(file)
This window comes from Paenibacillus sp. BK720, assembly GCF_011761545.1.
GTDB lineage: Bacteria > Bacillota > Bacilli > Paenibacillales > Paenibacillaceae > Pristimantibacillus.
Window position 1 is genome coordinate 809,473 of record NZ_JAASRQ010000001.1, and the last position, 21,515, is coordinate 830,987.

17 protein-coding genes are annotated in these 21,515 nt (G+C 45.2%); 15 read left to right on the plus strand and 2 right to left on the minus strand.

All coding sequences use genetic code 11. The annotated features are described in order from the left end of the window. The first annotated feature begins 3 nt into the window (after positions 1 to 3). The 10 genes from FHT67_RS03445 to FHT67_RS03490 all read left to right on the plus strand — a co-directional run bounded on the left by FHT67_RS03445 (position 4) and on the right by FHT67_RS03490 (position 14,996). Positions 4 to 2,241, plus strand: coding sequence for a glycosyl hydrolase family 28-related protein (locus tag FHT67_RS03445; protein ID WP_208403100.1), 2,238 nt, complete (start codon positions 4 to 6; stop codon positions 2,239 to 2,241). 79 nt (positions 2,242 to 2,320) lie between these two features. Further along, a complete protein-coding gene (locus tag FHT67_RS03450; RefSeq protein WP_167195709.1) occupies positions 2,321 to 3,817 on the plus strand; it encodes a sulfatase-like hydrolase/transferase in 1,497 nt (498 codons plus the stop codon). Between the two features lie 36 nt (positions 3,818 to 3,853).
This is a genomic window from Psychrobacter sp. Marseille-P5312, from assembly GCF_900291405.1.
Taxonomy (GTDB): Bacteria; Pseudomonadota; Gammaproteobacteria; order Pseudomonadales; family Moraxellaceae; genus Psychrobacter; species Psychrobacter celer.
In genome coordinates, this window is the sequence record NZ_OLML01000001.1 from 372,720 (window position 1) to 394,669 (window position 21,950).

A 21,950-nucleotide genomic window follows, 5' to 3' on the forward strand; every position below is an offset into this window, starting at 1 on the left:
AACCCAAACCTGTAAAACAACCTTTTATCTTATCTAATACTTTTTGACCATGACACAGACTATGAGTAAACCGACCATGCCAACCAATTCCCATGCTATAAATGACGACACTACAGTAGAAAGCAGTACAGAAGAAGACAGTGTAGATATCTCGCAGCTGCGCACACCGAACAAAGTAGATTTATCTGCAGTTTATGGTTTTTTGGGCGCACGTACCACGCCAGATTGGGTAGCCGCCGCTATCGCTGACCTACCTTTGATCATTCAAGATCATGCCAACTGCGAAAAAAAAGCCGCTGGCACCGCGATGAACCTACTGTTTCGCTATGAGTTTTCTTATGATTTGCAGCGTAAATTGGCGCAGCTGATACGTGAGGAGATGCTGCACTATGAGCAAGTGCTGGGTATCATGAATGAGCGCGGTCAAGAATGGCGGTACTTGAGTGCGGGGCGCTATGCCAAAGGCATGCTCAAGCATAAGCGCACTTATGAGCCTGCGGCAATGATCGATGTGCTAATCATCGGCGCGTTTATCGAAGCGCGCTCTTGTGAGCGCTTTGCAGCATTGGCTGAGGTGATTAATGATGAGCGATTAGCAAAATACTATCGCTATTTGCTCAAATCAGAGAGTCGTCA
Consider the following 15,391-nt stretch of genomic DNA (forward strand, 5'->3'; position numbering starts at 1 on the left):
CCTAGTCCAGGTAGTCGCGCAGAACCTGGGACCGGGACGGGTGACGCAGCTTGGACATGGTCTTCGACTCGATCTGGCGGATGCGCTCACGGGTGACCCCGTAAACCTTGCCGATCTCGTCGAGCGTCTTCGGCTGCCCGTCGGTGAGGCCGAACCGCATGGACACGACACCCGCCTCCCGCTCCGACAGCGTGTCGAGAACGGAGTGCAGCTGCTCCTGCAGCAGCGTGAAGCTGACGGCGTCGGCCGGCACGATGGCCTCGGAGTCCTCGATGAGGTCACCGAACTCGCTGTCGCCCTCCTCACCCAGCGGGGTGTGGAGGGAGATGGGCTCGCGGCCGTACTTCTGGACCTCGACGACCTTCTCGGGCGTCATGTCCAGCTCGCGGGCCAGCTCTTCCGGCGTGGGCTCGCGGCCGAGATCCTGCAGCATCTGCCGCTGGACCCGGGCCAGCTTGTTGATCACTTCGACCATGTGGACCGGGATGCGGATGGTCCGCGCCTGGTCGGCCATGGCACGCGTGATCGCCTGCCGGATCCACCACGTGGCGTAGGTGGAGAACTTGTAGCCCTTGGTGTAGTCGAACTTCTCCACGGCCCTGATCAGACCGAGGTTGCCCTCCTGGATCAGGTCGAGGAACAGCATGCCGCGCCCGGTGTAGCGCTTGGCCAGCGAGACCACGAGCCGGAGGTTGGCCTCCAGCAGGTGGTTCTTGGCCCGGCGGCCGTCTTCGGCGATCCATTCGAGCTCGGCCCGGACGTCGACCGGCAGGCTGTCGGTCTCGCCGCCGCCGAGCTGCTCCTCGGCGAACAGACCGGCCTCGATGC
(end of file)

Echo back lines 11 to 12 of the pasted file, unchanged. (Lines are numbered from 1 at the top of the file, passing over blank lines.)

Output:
Consider the following 15,391-nt stretch of genomic DNA (forward strand, 5'->3'; position numbering starts at 1 on the left):
CCTAGTCCAGGTAGTCGCGCAGAACCTGGGACCGGGACGGGTGACGCAGCTTGGACATGGTCTTCGACTCGATCTGGCGGATGCGCTCACGGGTGACCCCGTAAACCTTGCCGATCTCGTCGAGCGTCTTCGGCTGCCCGTCGGTGAGGCCGAACCGCATGGACACGACACCCGCCTCCCGCTCCGACAGCGTGTCGAGAACGGAGTGCAGCTGCTCCTGCAGCAGCGTGAAGCTGACGGCGTCGGCCGGCACGATGGCCTCGGAGTCCTCGATGAGGTCACCGAACTCGCTGTCGCCCTCCTCACCCAGCGGGGTGTGGAGGGAGATGGGCTCGCGGCCGTACTTCTGGACCTCGACGACCTTCTCGGGCGTCATGTCCAGCTCGCGGGCCAGCTCTTCCGGCGTGGGCTCGCGGCCGAGATCCTGCAGCATCTGCCGCTGGACCCGGGCCAGCTTGTTGATCACTTCGACCATGTGGACCGGGATGCGGATGGTCCGCGCCTGGTCGGCCATGGCACGCGTGATCGCCTGCCGGATCCACCACGTGGCGTAGGTGGAGAACTTGTAGCCCTTGGTGTAGTCGAACTTCTCCACGGCCCTGATCAGACCGAGGTTGCCCTCCTGGATCAGGTCGAGGAACAGCATGCCGCGCCCGGTGTAGCGCTTGGCCAGCGAGACCACGAGCCGGAGGTTGGCCTCCAGCAGGTGGTTCTTGGCCCGGCGGCCGTCTTCGGCGATCCATTCGAGCTCGGCCCGGACGTCGACCGGCAGGCTGTCGGTCTCGCCGCCGCCGAGCTGCTCCTCGGCGAACAGACCGGCCTCGATGC